Planes, Trains and Automobiles
Imagine we decide to meet in Italy. We’re taking your whole team for a staff retreat (and someone else paid! Woohoo!) So, we get your team together and we say, “we’re going to Italy!”
Everyone is going to have a completely different vision of that. One person imagines arriving in the summer on a cruise ship in Venice, while another person on your team imagines a sports car and an autumn drive along the coast – and yet another imagines arriving by train in Florence and wandering among the museums and seeing the statue of David.
I imagine staying at a villa in Tuscany hearing a crazy American lady (is that me?) saying, “Ladybugs, Katherine…lots and lots of ladybugs!”
So, what’s the problem? We’re all in Italy so didn’t we hit the goal? But wait, we aren’t anywhere near the same place or time. So no, we did not hit the goal.
People Power the Plan
Even if you have a super clear goal and an awesome plan; like gas in your car, or food in your body, your plan will not run unless you are fueling it.
Your fuel? The people on your team. Harnessing the power of staff, board, volunteers and other stakeholders toward raising lots of money for the mission seems like it would be an easy thing to do. Everyone is there for a good reason (we hope because of the mission), they want to do a kick ass job and be recognized for their contribution. And, they don’t want to be stressed out all the time. Easy, right?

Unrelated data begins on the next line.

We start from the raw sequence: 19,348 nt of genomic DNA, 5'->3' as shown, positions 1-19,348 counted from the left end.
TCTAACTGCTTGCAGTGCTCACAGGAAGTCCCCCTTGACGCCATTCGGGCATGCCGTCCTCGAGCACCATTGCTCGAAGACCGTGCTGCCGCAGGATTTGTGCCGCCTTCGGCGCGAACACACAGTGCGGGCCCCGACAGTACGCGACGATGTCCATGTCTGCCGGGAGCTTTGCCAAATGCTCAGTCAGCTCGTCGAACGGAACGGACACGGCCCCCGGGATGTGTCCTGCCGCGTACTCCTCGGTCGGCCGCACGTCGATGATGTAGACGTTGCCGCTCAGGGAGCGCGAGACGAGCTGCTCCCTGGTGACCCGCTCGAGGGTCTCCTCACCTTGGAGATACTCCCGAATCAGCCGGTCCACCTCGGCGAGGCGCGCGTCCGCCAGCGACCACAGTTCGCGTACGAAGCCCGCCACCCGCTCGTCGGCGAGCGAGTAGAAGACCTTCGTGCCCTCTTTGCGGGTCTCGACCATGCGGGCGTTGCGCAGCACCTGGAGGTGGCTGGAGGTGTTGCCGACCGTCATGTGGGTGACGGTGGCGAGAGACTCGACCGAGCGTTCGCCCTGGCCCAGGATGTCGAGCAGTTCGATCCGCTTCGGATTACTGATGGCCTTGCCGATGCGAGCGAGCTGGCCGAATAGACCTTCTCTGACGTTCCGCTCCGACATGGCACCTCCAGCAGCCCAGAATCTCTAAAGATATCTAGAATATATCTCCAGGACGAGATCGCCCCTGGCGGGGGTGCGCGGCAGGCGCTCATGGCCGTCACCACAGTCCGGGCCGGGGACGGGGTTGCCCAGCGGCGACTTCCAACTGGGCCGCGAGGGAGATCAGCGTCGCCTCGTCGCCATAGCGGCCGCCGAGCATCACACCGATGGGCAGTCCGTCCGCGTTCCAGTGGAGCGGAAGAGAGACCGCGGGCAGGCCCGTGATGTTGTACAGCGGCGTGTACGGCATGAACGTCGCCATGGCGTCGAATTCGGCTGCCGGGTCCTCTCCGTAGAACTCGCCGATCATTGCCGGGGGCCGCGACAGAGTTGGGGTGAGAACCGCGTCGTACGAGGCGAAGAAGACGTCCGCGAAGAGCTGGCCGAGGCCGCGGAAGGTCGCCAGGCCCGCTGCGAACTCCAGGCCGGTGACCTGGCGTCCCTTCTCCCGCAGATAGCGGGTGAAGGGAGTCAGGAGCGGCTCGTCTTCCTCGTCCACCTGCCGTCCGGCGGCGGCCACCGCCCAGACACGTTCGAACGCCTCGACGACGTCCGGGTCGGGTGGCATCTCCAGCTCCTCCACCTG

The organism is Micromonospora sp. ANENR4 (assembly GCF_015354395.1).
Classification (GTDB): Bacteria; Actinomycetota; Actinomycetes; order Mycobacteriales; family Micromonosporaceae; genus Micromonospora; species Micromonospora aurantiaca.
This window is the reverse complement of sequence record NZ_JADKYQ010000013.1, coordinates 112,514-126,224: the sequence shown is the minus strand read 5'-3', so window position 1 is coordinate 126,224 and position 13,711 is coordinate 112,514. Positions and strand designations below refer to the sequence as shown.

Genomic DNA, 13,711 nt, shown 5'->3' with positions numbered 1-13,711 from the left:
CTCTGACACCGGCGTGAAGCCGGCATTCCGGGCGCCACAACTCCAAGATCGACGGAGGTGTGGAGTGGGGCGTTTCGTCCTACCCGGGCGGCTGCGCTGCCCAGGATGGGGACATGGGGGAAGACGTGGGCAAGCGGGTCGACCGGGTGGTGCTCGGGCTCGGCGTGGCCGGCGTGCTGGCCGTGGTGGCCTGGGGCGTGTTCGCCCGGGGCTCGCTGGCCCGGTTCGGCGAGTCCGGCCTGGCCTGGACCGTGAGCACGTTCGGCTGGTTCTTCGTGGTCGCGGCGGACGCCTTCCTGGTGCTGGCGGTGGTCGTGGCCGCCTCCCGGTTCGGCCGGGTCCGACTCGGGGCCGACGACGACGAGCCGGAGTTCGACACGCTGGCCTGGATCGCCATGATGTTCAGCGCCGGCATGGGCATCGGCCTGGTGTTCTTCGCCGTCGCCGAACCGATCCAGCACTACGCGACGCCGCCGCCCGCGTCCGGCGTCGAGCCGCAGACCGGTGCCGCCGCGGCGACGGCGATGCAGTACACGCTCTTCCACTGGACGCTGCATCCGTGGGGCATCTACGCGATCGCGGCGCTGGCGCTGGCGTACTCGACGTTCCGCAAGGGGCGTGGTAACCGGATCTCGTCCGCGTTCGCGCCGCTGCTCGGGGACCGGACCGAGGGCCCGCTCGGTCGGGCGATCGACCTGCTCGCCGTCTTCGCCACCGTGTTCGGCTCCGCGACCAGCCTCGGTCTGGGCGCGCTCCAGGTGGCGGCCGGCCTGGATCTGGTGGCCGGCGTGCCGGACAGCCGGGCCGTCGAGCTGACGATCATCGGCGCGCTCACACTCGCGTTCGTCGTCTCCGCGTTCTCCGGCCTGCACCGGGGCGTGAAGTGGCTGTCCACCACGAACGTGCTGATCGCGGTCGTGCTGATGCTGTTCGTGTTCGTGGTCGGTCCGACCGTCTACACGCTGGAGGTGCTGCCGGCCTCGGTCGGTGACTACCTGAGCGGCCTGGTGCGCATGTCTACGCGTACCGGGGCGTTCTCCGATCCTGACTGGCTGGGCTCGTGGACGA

Not so much.
How can you harness the power of the people to create an integrated team, heading toward the same goal and arriving at the same place at the same time?
First, it starts with the goal and being in complete agreement about where you are going and when you will get there. Like Italy.
Get together as a team and talk about the specifics. Communicate. Talk about your goal in story form – make sure you get your brain involved – releasing key chemicals and lighting up all over the place (take a look at the brain science behind stories vs bullet points here).
Next, be clear on roles and responsibilities. Who is the “project manager” for each goal? It’s probably a team effort, but the buck stops with one person who is responsible for making sure the tasks get done to hit the goal. Can’t be two people, sorry. ONE person is responsible.
Who is a contributor? You can have lots of these. Make sure they all know it and agree.
Spend some time using the easy SMARTplan template here to get your specific goals (story!), metrics, action, roles and deadlines together.